Chesser v. Director Federal Bureau of Prisons
ORDER TO DISMISS IN PART AND TO DRAW by Judge Lewis T. Babcock on 12/22/15. (dkals, )
IN THE UNITED STATES DISTRICT COURT
FOR THE DISTRICT OF COLORADO
Civil Action No. 15-cv-01939-GPG
ZACHARY A. CHESSER,
DIRECTOR, FEDERAL BUREAU OF PRISONS,
ORDER TO DISMISS IN PART AND TO DRAW
Plaintiff, Zachary A. Chesser, is in the custody of the Federal Bureau of Prisons
(BOP), currently incarcerated at the United States Penitentiary Florence ADMAX facility
in Florence, Colorado. Mr. Chesser initiated this action on December 22, 2014 by filing
pro se a Prisoner Complaint in the United States District Court for the District of
Columbia (ECF No. 1-1). On May 14, 2015, the Defendant moved to transfer this case
to the District of Colorado. (ECF No. 1-20). The Defendant’s motion was granted by
the District of Columbia District Court on July 15, 2015. (ECF No. 1). The action was
docketed in this court on September 8, 2015. (ECF No. 1). Plaintiff has filed pro se a
Second Amended Complaint. (ECF No. 22).
Mr. Chesser has been granted leave to proceed in forma pauperis. (ECF No. 19). Therefore, the Court must dismiss the action if Mr. Chesser’s claims fail to state a
claim upon which relief can be granted, seeks monetary relief from a defendant immune
from such relief, or are frivolous or malicious. 28 U.S.C. §§ 1915(e)(2) and 1915A.
The Second Amended Complaint alleges four claims: (1) BOP Program
statement 5360.09’s ban on religious gatherings violates RFRA; (2) BOP Program
statement 5360.09’s ban on religious gatherings violates the Establishment Clause; (3)
the Director’s policy of housing Muslims with ties to terrorism in long term solitary
confinement solely because of these ties violates RFRA; and (4) Mr. Chesser’s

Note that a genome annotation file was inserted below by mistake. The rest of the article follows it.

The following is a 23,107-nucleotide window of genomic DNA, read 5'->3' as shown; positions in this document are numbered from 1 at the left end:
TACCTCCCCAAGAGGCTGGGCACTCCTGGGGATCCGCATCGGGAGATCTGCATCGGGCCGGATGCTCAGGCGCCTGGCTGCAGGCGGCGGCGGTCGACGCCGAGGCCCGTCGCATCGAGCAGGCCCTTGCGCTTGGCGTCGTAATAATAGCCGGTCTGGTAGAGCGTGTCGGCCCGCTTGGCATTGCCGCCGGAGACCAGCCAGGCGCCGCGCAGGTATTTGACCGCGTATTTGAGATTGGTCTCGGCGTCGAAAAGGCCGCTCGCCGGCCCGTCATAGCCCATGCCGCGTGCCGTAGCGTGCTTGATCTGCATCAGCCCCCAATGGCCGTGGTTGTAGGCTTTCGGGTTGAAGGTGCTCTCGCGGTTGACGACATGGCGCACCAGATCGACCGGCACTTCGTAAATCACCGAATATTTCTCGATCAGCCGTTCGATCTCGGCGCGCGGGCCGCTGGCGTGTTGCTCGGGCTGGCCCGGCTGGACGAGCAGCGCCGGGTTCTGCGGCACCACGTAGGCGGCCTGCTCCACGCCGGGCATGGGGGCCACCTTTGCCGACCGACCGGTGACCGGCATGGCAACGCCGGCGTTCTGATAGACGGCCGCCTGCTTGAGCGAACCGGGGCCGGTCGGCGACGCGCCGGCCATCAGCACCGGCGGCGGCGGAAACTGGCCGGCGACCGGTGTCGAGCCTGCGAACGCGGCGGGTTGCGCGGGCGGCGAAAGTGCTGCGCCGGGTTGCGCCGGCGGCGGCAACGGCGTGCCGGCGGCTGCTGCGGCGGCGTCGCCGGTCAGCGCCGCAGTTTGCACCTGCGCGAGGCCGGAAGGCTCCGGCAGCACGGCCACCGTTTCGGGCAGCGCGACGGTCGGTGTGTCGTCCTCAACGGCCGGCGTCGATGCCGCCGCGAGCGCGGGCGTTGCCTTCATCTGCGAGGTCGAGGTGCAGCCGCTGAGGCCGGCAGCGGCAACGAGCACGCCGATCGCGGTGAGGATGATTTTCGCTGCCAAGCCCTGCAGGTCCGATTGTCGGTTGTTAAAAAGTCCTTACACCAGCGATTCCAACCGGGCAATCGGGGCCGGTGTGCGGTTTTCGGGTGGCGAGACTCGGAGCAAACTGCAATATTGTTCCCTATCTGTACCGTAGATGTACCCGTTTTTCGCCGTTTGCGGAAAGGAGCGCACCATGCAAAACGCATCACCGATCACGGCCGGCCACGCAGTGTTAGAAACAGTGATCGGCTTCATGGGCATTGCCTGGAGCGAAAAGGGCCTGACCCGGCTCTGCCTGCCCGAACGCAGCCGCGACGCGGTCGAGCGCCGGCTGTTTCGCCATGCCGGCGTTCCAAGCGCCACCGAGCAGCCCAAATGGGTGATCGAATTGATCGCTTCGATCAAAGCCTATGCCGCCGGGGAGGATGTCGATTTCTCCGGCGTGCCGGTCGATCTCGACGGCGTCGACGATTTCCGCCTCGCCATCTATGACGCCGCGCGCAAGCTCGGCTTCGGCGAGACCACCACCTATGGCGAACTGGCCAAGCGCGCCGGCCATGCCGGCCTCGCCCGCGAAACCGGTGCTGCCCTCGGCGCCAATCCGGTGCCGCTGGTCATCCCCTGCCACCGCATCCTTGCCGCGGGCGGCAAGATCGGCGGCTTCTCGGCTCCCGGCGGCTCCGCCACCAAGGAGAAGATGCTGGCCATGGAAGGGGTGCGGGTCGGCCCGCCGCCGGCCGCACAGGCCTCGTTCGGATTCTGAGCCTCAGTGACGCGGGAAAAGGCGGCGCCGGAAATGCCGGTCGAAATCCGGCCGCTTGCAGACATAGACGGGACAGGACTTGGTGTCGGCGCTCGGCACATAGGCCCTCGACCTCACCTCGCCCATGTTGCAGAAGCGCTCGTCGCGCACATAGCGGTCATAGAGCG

conditions of confinement at ADX Florence substantially burden his sincere religious
exercise in violation of RFRA. For the reasons stated below, the Court will dismiss the
Second Amended Complaint in part and draw the remaining claims.
Plaintiff describes himself as a “Sunni Muslim” with “ties to terrorism.” He asserts
that he was transferred from the United States Penitentiary in Marion, Illinois to
Florence ADMAX in part because he received four disciplinary reports for participating
in unauthorized religious gatherings. (ECF No. 22 ta 9, 15, 16). Prior to his transfer to
ADMAX in Florence, he filed a Prisoner Complaint in the Southern District of Illinois.
See Chesser v. Walton, 3:12-cv-01198-JPG-PMF (S.D. Ill.). In that case he asserted
numerous claims, including that the BOP’s policy on banning group prayer violated
RFRA and the Free Exercise and Establishment Clauses of the First Amendment. (See
Chesser v. Walton, 3:12-cv-01198-JPG-PMF (S.D. Ill.), ECF No. 19 at 1).
In this case, Plaintiff’s Second Amended Complaint contains a detailed
description of the different types of prayers, including group prayer, and celebrations
that his religion requires. He argues that the BOP Policy at issue restricts religious
gatherings to once a week, but has no such restriction on other gatherings.